Reading The Pictures is dedicated to the analysis of news photos and media images.
October 17, 2007

More WTF: Point And Shoot

Gilbertson-Wtf-Photo

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If you’ve been following this site, you know I’ve been taking in images from Ashley Gilbertson’s book, Whisky Tango Foxtrot, based on the extended time he spent as a war photographer in Iraq.

In this shot, we see an American soldier snapping a photo of a dead Mahdi Army fighter. The Iraqi was killed in May 2004 in the course of an overnight grenade-lobbing battle in a Karbala amusement park between insurgents and  troops of the First Armored Division.  According to Ashley’s caption, Army policy is to leave Iraqi dead for other Iraqis to recover and bury.  As a result, the body was still on the street the next morning.

Based on Ashley’s text, the soldier is taking the photo because the scene is “an object of curiosity for GI’s.”

The allusion reminds me of a bumper sticker that was popular during the Vietnam War.  It read:  “Join the Army: Travel to exotic distant lands; meet exciting, unusual people and kill them.”  Of course, the slogan has everything to do with cynicism and next-to-nothing to do with insight.  Still, looking at an image like this, it makes me think hard about the intersection of war (especially a U.S.-instigated cultural and religious war) and personal digital photography and video. (You do remember this, right?).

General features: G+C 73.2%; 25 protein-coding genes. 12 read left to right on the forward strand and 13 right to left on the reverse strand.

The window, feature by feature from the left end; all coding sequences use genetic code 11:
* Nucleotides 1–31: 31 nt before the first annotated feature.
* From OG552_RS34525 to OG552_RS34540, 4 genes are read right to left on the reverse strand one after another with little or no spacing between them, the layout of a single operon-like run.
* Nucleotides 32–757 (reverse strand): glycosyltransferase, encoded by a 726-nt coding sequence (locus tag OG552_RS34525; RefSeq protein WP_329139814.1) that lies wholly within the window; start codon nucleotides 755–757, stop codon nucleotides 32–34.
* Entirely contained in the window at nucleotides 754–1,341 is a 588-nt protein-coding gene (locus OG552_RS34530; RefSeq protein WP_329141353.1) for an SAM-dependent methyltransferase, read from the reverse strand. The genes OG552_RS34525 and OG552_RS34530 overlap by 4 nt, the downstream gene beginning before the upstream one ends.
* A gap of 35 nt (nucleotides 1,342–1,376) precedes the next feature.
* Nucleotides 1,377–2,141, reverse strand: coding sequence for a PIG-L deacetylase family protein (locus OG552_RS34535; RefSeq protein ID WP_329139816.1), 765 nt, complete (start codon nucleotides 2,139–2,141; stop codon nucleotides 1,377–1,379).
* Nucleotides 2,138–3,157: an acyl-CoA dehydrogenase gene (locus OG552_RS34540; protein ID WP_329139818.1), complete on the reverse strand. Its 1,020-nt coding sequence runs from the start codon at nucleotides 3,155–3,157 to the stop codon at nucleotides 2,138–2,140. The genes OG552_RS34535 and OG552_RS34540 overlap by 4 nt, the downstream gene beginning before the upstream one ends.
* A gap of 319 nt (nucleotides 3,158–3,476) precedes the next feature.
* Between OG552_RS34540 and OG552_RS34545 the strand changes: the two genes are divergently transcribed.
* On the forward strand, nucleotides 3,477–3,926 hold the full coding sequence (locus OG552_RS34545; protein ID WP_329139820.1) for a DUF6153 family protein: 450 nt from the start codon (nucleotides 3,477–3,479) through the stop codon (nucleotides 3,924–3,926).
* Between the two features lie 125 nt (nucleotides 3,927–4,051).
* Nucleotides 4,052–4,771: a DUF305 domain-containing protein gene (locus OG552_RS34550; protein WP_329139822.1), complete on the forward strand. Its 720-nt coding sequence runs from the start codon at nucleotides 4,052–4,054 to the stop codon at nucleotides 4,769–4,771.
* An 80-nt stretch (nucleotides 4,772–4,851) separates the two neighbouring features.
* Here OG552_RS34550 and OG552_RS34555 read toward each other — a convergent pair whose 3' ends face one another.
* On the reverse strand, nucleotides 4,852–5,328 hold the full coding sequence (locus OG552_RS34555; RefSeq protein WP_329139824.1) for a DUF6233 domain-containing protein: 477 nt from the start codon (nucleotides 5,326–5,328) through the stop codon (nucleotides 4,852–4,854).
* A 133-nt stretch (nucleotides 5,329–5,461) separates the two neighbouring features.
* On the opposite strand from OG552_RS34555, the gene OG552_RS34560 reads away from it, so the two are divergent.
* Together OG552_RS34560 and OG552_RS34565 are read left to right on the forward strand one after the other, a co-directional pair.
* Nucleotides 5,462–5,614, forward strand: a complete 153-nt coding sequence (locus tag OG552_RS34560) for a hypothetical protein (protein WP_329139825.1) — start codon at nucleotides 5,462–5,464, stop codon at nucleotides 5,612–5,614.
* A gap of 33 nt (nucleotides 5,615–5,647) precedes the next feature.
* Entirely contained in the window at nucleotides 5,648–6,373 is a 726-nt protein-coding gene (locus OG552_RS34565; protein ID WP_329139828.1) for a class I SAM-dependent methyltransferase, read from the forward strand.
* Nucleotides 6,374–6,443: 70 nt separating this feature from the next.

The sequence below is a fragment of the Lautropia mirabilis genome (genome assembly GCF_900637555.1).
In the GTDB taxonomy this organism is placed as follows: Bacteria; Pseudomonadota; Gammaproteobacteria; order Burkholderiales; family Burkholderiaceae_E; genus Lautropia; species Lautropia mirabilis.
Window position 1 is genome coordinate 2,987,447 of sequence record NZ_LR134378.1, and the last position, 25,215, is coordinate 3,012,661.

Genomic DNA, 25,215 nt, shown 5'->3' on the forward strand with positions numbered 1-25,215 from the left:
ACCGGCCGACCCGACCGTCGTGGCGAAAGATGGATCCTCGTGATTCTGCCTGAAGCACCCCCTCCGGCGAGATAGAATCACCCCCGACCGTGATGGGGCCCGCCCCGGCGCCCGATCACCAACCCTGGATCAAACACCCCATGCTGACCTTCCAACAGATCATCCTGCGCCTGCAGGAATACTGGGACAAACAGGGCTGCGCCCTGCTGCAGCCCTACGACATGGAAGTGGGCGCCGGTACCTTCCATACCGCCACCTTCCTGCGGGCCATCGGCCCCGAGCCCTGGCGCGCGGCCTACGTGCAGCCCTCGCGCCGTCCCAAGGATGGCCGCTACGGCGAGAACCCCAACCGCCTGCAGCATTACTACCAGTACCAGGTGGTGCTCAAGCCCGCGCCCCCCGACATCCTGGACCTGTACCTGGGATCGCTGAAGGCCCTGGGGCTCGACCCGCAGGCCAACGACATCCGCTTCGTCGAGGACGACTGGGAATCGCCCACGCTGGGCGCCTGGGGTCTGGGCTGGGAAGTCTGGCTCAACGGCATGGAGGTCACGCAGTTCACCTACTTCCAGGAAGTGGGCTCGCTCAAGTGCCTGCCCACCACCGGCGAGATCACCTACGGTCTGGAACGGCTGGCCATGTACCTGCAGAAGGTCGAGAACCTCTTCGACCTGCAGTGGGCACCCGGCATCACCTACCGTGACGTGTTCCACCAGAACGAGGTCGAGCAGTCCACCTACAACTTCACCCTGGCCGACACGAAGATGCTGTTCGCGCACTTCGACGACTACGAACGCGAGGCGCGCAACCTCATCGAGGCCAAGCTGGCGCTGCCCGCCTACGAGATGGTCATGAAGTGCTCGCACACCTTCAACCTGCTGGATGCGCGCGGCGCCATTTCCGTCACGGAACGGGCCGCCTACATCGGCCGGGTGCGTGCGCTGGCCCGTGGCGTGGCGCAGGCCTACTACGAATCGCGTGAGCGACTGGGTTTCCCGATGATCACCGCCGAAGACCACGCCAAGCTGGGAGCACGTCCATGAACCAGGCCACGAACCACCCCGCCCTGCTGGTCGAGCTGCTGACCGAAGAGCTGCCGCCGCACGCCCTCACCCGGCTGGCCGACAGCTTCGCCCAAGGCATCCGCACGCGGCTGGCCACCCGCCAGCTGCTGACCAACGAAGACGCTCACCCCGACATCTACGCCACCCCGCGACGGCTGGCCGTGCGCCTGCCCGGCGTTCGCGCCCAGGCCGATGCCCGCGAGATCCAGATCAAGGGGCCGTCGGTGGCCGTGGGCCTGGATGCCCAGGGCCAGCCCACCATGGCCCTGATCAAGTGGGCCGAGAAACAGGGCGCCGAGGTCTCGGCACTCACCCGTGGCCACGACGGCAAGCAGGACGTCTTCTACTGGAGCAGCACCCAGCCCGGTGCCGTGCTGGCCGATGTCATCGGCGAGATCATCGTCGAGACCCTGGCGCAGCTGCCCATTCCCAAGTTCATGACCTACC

Call it a mixing of metaphors, but at a perverse level, where does a shot like this depart from the sphere of work-a-day war fighting and become, a lá the bumper sticker, a sadistic exemplification of tourism?

At the same time, I’m interested in the politics of the shot, and the curiosity of one shooter — a professional — shooting an amateur.

As Gilbertson conveys throughout the book, the largest portion of the shots he ended up with were the result of his — and the visual media’s — limited access to the war.  That being the case, one thing this picture captures is the irony that the troops — so many of them with a point-and-shoot on their person — had the media in their pockets, while the war photographers, and by extension, the rest of us, had next-to-nothing.

BAG’s WTF series herePurchase WTF hereWTF Web Site right here.



(Images from “Whiskey Tango Foxtrot: A Photographer’s Chronicle of the Iraq War”.  © Ashley Gilbertson. Used by permission.)

About the Photographer

Ashley Gilbertson

Ashley Gilbertson is a photographer with the VII photo agency, and a principal at Shell Shock Pictures. Gilbertson's photographs from Iraq where he worked from 2002 until 2008, gained him recognition from the Overseas Press Club who awarded Gilbertson the prestigious Robert Capa Gold Medal. His first book, Whiskey Tango Foxtrot, was released in 2007. Since then, Gilbertson has been examining veterans issues including Post Traumatic Stress and suicide for Time Magazine, The Virginia Quarterly Review, and The Times. In 2007, he began working on Bedrooms Of The Fallen, a collection of photographs depicting the intact bedrooms of service members who died in Iraq and Afghanistan. That series was published by The New York Times Magazine, and went on to win the documentary photography National Magazine Award. It will be published in book form in 2012. He lives with his wife and child in New York City. See more of Ashley's work for BagNews here.

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